Recent Posts

  • 08.27.15

    An American way of teaching

    In 1993, a group of researchers set out to do something that had never been done before. They would hire a videographer to travel across the United States and record a random sample of eighth-grade math classes. What they found revealed a lot about American teaching.
  • 08.27.15

    Rethinking teacher preparation

    In the United States, teaching isn't treated as a profession that requires extensive training like law or medicine. Teaching is seen as something you can figure out on your own, if you have a natural gift for it. But looking for gifted people won't work to fill the nation's classrooms with teachers who know what they're doing.
  • 08.27.15

    A different approach to teacher learning: Lesson study

    In the United States, we tend to think that improving education is about improving teachers - recruiting better ones, firing bad ones. But the Japanese think about improving teaching. It's a very different idea.
  • 08.27.15

    Thinking about math from someone else’s perspective

    "What you do when you’re teaching is you think about other people’s thinking. You don’t think about your own thinking; you think what other people think. That’s really hard." -Deborah Ball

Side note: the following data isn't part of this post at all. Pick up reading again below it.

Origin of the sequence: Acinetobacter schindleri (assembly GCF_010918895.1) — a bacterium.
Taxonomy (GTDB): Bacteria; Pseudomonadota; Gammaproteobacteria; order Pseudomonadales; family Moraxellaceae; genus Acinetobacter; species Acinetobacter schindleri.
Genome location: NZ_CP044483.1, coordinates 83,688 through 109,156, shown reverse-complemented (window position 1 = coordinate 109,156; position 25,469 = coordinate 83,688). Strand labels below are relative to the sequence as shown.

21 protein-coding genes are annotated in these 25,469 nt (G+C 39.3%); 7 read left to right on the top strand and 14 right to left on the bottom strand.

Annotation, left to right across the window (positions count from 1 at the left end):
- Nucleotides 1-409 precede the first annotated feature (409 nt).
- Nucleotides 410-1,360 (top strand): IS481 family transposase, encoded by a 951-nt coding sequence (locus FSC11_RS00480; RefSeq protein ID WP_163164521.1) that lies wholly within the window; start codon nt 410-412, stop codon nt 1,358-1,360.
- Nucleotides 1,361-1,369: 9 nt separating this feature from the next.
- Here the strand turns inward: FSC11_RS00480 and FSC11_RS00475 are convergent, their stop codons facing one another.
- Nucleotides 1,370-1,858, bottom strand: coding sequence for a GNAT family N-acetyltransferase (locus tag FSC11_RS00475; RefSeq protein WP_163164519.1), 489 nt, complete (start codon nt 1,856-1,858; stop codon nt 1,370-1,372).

Back to The Data

Trips by*

Andrew Vermilye


Total cost of 23 trips: $50,329.00


Trips traveled under the office of John Breaux

Destination: NEW ORLEANS, LA
Sponsor: University of New Orleans
Purpose: EDUCATION / FACT FINDING
Date: Feb 25, 2000 (2 days)
Expense: $590.00
source

Destination: NEW ORLEANS
Sponsor: CTIA-The Wireless Association
Purpose: ATTEND CONFERENCE
Date: Mar 27, 2000
Expense: $425.00
source

Destination: NEW ORLEANS, LA
Sponsor: National Cable and Telecommunications Association and affiliated cable organizations
Purpose: ACCOMPANIED SENATOR BREAUX WHO GAVE A SPEECH
Date: May 7, 2000 (3 days)
Expense: $1,477.00
source

Destination: WARRENTON, VA
Sponsor: Democratic Leadership Council
Purpose: ATTEND A CONFERENCE
Date: Jan 8, 2001 (1 day)
Expense: $250.00
source

Destination: LOS ANGELES, CAL
Sponsor: News Corporation Ltd
Purpose: CONGRESSIONAL STAFF TRIP
Date: Feb 21, 2001 (3 days)
Expense: $1,897.00
source

Destination: BRAZIL
Sponsor: Brazil-US Business Council
Purpose: MEET WITH BRAZILIAN GOVERNMENT OFFICIALS AND U.S. BUSINESSMAN RE TRADE NEGOTIATIONS
Date: May 27, 2001 (6 days)
Expense: $8,042.00
source

Destination: MONTREAL, CANADA